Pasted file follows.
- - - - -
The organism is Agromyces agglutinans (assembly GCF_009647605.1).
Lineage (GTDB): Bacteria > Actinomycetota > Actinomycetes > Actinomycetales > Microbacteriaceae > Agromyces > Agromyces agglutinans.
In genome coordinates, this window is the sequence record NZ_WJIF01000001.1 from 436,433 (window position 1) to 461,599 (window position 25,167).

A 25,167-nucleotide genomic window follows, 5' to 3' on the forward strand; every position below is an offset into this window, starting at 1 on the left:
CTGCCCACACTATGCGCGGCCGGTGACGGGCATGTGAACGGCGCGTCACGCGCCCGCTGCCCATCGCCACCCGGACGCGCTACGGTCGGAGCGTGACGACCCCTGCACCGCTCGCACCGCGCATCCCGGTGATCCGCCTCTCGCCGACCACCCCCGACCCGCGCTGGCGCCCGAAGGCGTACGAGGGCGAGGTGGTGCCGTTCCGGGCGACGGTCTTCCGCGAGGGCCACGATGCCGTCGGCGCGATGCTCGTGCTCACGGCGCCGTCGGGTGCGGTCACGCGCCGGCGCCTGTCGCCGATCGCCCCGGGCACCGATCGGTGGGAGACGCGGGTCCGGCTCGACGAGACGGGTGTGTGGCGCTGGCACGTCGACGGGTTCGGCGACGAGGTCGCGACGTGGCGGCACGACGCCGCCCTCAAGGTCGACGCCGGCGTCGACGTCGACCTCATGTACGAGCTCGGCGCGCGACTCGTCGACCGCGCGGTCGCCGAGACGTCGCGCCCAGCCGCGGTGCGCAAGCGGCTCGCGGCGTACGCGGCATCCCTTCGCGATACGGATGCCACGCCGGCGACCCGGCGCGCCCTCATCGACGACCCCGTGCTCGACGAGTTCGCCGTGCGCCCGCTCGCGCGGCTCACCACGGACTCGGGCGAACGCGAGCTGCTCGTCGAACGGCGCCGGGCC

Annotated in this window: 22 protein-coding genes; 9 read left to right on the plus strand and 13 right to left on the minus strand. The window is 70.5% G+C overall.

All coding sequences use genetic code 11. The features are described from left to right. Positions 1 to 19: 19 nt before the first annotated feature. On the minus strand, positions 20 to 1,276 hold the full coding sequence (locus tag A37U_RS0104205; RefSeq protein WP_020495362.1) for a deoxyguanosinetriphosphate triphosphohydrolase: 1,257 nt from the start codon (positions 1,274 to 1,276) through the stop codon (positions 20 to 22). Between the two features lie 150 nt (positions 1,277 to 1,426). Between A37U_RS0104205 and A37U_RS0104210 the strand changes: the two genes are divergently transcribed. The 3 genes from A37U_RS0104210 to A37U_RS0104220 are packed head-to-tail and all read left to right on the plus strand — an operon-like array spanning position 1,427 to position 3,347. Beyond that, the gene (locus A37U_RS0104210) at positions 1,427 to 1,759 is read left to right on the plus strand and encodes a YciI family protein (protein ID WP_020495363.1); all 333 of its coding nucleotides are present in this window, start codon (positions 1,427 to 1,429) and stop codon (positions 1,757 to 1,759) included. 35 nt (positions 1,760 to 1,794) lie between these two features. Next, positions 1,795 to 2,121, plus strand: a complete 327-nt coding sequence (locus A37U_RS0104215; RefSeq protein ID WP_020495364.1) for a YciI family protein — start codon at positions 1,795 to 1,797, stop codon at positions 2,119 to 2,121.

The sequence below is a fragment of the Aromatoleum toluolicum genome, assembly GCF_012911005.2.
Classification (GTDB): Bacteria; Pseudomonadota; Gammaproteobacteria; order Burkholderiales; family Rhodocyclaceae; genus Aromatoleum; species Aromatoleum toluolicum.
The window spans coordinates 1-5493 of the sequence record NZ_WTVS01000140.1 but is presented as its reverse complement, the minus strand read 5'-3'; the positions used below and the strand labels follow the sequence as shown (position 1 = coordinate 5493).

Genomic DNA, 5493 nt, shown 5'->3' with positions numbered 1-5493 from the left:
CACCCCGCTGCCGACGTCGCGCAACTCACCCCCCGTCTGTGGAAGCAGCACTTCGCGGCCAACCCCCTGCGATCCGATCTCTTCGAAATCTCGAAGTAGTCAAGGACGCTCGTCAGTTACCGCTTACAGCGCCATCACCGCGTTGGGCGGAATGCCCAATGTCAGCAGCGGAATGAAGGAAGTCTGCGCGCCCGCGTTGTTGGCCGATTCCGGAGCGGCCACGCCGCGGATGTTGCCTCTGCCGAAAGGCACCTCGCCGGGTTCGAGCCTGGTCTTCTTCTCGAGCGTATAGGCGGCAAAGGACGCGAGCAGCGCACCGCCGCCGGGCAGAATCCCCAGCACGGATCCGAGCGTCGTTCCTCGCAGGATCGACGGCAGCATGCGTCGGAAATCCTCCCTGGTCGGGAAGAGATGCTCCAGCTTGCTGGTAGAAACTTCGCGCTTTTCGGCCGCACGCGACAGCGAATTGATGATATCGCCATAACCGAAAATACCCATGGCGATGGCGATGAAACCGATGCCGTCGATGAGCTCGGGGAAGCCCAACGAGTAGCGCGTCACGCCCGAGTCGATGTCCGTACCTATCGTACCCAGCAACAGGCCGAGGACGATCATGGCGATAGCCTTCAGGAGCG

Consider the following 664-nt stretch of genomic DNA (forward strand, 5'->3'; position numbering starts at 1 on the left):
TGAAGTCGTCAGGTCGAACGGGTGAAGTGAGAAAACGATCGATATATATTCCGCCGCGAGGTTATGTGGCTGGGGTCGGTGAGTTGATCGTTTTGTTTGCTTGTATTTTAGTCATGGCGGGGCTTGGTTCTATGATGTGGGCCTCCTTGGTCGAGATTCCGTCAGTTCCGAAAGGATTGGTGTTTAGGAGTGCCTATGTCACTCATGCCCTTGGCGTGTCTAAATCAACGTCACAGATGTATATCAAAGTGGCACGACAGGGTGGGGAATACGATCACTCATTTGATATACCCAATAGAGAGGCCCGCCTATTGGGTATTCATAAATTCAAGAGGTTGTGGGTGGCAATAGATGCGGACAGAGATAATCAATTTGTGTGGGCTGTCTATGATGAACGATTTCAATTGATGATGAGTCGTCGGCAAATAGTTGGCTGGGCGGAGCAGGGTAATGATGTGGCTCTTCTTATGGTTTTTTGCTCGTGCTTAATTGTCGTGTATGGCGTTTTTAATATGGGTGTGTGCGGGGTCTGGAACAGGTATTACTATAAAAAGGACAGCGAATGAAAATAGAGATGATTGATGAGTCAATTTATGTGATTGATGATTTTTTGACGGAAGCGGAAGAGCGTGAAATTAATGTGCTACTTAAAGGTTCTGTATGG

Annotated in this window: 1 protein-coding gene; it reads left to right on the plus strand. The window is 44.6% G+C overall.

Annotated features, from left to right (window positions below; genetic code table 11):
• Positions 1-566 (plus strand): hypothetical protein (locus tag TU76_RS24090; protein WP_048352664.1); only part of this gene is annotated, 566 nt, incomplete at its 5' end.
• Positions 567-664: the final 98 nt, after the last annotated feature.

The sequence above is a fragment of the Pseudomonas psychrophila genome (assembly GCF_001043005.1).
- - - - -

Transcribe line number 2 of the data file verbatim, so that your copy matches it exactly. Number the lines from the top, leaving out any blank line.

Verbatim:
Lineage (GTDB): Bacteria > Actinomycetota > Actinomycetes > Actinomycetales > Microbacteriaceae > Agromyces > Agromyces agglutinans.